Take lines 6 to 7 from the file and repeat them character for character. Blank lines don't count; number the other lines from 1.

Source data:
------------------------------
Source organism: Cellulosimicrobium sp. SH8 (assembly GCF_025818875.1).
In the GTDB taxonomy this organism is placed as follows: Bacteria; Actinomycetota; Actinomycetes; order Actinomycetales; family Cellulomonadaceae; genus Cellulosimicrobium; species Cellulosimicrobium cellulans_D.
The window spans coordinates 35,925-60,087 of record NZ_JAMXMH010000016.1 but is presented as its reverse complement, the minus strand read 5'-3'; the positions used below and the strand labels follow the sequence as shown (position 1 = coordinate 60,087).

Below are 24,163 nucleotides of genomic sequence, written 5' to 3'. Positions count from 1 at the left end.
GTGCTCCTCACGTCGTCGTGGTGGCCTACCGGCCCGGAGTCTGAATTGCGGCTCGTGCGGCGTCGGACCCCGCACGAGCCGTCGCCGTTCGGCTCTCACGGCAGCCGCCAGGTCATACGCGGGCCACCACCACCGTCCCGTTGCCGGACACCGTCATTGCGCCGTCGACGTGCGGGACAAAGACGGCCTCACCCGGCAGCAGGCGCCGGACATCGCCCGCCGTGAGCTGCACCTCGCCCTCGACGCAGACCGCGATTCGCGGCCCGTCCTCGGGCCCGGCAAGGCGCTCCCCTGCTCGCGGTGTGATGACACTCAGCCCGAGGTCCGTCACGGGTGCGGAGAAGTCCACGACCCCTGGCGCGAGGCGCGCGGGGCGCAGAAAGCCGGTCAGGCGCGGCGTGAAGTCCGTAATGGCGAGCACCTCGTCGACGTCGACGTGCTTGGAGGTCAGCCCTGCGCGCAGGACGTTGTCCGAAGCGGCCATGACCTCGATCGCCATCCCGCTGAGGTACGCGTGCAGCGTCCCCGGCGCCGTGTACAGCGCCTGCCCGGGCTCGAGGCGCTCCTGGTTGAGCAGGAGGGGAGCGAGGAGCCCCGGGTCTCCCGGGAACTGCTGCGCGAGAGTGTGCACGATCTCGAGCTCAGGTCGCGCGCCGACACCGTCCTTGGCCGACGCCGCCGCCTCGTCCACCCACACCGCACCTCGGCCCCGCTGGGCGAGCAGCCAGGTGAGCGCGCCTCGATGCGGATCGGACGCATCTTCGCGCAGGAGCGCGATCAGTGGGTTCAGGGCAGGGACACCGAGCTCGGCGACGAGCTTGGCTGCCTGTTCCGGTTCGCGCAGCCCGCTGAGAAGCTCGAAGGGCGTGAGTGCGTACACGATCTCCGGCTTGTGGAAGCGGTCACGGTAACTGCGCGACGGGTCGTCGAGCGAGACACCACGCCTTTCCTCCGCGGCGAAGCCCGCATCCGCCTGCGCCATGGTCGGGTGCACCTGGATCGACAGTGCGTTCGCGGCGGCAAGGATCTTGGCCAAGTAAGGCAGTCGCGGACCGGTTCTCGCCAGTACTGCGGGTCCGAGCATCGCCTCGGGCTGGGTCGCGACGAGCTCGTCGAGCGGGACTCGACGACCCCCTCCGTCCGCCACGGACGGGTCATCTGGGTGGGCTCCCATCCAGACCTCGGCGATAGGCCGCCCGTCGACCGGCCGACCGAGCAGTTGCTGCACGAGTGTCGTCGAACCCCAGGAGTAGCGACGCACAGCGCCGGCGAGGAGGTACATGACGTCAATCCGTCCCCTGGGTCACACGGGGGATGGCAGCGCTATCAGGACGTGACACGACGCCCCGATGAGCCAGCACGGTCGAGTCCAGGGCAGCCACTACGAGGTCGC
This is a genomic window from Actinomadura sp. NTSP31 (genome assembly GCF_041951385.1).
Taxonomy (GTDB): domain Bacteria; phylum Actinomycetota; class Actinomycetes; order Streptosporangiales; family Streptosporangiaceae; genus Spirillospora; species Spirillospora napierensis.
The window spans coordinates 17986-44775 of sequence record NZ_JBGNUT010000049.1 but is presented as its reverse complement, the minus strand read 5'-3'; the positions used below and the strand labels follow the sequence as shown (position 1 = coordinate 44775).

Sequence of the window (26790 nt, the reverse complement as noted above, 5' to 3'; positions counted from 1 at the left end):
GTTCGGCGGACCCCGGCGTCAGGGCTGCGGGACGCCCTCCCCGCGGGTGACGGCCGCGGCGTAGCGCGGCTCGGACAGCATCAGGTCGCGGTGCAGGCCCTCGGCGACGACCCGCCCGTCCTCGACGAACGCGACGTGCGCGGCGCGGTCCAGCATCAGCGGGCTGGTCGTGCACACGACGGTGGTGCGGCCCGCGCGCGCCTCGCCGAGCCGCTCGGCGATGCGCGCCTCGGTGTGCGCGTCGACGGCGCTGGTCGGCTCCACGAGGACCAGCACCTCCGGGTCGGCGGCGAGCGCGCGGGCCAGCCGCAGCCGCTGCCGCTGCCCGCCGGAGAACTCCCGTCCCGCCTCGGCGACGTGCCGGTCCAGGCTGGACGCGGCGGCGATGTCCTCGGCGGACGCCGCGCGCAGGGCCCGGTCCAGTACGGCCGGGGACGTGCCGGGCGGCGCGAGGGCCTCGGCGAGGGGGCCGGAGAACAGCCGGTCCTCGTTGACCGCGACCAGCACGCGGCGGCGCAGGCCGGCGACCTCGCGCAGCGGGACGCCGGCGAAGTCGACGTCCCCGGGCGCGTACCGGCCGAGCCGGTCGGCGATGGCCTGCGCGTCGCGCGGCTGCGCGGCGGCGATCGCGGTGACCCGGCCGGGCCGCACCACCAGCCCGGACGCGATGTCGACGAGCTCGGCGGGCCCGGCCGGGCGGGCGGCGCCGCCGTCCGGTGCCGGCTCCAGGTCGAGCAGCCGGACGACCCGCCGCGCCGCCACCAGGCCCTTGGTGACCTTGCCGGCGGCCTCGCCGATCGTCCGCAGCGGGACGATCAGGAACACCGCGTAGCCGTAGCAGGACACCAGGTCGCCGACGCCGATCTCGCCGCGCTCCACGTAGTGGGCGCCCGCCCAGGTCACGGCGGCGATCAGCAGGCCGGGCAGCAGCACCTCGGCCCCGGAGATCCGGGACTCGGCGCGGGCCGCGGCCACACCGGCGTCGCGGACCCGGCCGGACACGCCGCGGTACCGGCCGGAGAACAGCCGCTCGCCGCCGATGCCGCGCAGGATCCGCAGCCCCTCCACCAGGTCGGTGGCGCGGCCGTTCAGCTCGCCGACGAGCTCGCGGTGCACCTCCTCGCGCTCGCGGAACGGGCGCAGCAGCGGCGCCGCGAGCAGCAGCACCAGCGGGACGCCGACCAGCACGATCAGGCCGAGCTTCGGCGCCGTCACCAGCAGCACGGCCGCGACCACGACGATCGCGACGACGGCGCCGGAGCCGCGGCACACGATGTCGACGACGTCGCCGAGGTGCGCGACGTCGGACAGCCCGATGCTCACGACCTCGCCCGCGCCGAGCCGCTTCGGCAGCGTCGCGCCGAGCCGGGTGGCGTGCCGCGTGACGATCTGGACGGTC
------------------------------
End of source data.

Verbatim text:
This is a genomic window from Actinomadura sp. NTSP31 (genome assembly GCF_041951385.1).
Taxonomy (GTDB): domain Bacteria; phylum Actinomycetota; class Actinomycetes; order Streptosporangiales; family Streptosporangiaceae; genus Spirillospora; species Spirillospora napierensis.